Everyday I read the book. (Well ok this isn't me, this is Elvis Costello, but still. I wanted to use this picture.)
It was a lot of fun, and very interesting, to record a segment at Baltimore's NPR station, WYPR, about summer reading for kids. I was happy to proselytize a bunch of books that I think will have wide-ranging appeal this summer to a variety of readers.
The audio of my interview with Tom Hall, culture editor of Maryland Morning with Sheilah Kast, is on the WYPR website. After the break is the complete list of books that I mentioned, plus a few we didn't have time to talk about.
What we're seeing at the library recently are kids who have enjoyed the Diary Of A Wimpy Kid series, or the Percy Jackson and the Olympians books, asking about what's next to read, and their parents are looking to keep up that leisure reading momentum over the summer. Lucky for them – lucky for us – there's a ton of new or recent stuff that is exciting, or funny or both.
First off I have The Underland Chronicles by Suzanne Collins. Pink Me review here. Gregor is kind of this New York everykid - I believe Collins takes great pains to not identify him as either white or black - whose baby sister falls down a vent shaft or something in their apartment building into a vast underground world. Gregor follows her, of course, because if he loses her his mom's gonna kill him. When they get down there, they find people, a whole civilization down there for hundreds of years, but alongside the people there are giant talking rats and giant talking bats and giant talking cockroaches and pretty much giant talking whatever you might find in the dark. There are five books in the series and they get quite serious toward the end, but it's absolutely gripping and completely addictive.
The Last Apprentice by Joseph Delaney, is a dark fantasy very popular with middle grade boys. Lots of magic and danger in those books, with real shivery writing and creepy characters whose loyalties are always in question.
But both of those series are pretty well known, so I thought I'd also bring out a couple of series that are newer, that kids who like to read may not have heard of.
First there's Ulysses Moore, written by Pierdomenico Baccalario, in which three kids move into a giant spooky old house and discover clues and puzzles seemingly left them by a previous owner, the mysterious Ulysses Moore. There's time travel, and a portal and a map, and these really neat old-fashioned illustrations that are clues themselves. This is a good one for kids who like The 39 Clues or The Hardy Boys.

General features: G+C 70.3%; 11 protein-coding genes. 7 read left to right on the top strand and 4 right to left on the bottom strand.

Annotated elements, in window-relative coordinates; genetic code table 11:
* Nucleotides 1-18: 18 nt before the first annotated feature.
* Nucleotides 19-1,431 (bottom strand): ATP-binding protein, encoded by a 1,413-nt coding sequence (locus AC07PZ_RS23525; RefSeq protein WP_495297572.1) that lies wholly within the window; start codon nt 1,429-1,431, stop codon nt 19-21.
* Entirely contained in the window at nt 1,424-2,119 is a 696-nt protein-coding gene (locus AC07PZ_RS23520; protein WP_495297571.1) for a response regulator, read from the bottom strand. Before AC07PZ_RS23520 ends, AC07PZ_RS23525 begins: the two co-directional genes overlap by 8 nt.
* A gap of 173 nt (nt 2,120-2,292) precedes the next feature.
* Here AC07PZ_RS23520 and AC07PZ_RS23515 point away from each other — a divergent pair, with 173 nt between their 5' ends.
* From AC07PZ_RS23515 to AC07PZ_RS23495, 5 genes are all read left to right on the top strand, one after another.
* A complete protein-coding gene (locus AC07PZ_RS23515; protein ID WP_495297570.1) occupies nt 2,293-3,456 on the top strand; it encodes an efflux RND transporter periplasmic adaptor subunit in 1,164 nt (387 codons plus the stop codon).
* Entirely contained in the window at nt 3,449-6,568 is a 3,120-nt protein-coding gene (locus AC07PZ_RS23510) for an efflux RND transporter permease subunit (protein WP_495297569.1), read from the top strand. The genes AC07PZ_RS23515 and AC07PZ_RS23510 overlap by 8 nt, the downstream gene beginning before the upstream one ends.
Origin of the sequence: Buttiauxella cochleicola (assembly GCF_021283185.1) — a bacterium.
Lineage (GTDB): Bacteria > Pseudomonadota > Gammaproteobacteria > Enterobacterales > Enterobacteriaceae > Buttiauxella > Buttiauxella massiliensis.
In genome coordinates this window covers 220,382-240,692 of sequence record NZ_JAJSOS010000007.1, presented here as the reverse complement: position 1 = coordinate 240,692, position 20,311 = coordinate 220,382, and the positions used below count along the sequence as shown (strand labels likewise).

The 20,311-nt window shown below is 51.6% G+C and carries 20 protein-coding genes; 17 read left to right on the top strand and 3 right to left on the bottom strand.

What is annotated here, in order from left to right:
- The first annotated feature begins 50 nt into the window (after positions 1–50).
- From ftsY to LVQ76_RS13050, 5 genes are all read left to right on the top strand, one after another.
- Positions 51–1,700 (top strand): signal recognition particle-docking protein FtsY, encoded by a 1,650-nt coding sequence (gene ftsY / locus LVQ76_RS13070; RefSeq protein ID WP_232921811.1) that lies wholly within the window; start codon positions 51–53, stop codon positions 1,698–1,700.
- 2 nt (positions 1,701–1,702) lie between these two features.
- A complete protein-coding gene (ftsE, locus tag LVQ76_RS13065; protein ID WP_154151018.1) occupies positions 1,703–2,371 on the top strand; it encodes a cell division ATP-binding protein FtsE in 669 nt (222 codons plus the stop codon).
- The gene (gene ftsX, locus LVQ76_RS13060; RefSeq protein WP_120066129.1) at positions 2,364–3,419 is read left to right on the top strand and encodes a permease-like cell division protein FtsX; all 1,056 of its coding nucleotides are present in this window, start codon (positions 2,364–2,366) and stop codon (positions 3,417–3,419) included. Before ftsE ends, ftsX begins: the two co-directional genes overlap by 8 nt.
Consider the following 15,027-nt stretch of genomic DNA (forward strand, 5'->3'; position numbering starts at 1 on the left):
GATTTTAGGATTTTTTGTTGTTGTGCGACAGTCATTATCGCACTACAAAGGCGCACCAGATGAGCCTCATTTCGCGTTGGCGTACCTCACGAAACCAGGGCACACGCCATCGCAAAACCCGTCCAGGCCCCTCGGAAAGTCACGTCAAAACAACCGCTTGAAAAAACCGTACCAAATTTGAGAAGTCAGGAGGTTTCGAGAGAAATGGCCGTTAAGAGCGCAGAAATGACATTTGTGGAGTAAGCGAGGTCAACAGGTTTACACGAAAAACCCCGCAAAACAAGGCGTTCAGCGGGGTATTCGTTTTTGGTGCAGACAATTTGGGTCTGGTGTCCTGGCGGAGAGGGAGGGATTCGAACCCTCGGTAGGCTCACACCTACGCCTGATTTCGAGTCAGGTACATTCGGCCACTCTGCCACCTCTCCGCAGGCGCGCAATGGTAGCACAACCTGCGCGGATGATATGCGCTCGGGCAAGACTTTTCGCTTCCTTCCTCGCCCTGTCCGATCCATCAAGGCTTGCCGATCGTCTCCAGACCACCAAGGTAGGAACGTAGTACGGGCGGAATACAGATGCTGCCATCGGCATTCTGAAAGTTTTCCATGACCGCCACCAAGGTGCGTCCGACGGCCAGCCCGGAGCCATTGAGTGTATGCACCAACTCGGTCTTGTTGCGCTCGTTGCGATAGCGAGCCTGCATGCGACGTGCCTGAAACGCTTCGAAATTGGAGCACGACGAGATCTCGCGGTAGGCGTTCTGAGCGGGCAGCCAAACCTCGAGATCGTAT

And then there’s Dark Life, which is brand new. It’s set in the future, when global warming has reduced the surface of the earth so much that the government is sponsoring homesteaders to settle the sea floor. Ty and his family farm kelp and herd red snapper on their 100 acres, and have to fend off bandits and dangerous wildlife. It's like a sci-fi Western, but with underwater surfboards instead of mustang ponies, and dolphins in place of dogs. Full Pink Me review here. I emailed author Kat Falls last week because I just had to know... and she says that there are a planned 4 books in this series. Yes!!
And I have to mention The Red Pyramid, the first book in the Kane Chronicles, the new series by Rick Riordan, who wrote the Percy Jackson books. Carter and Sadie are siblings whose life gets extremely strange the night their dad blows up the Rosetta Stone, summons a cranky Egyptian god, and disappears. It's 500 pages, but most kids jet through this book as if it were a comic. Although not as quick with the wisecracks as Percy was, this new series could do for Egyptian mythology what Percy did for the Greeks.
On the funny side, I've brought book one in the series Nathan Abercrombie, Accidental Zombie, by David Lubar. (Did I include this series on this list just so that I could say "Nathan Abercrombie, Accidental Zombie" on the radio? No! But that was a pretty good perk!) David Lubar is the guy who wrote the Weenies books, which, if you were a 9-year-old boy, might be all you needed to hear. Poor Nathan is your average underachiever who one day gets doused with mad scientist juice, and turns into a zombie. Which kind of is good for his life – his stamina improves, he's better at video games, he's kind of a superhero - but, you know, he's dead. Full Pink Me review here.
Then there's Big Nate, the title character in Big Nate: In a Class by Himself, who's a little more like the wimpy kid – he's not dead, for one thing. In this book, we follow him through a day at school. We meet his friends, we get to read all of his notebook doodles, which if his teachers found, he'd be in detention for the rest of his life... we even get to read his poetry:
Haiku by Nate Wright
You have Cheez Doodles
Fresh. Crunchy. Puffalicious.
Give me one right now.
I reviewed this one on Pink Me not too long ago.